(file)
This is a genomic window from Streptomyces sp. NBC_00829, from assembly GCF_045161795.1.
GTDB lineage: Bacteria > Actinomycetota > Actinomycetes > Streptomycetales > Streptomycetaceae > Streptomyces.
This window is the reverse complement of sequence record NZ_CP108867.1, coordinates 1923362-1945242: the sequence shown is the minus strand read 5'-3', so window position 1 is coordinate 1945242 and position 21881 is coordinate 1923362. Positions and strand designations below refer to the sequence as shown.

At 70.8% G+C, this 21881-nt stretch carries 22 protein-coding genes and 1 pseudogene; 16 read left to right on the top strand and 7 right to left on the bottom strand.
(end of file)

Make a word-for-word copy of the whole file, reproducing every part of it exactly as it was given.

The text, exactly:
This is a genomic window from Streptomyces sp. NBC_00829, from assembly GCF_045161795.1.
GTDB lineage: Bacteria > Actinomycetota > Actinomycetes > Streptomycetales > Streptomycetaceae > Streptomyces.
This window is the reverse complement of sequence record NZ_CP108867.1, coordinates 1923362-1945242: the sequence shown is the minus strand read 5'-3', so window position 1 is coordinate 1945242 and position 21881 is coordinate 1923362. Positions and strand designations below refer to the sequence as shown.

At 70.8% G+C, this 21881-nt stretch carries 22 protein-coding genes and 1 pseudogene; 16 read left to right on the top strand and 7 right to left on the bottom strand.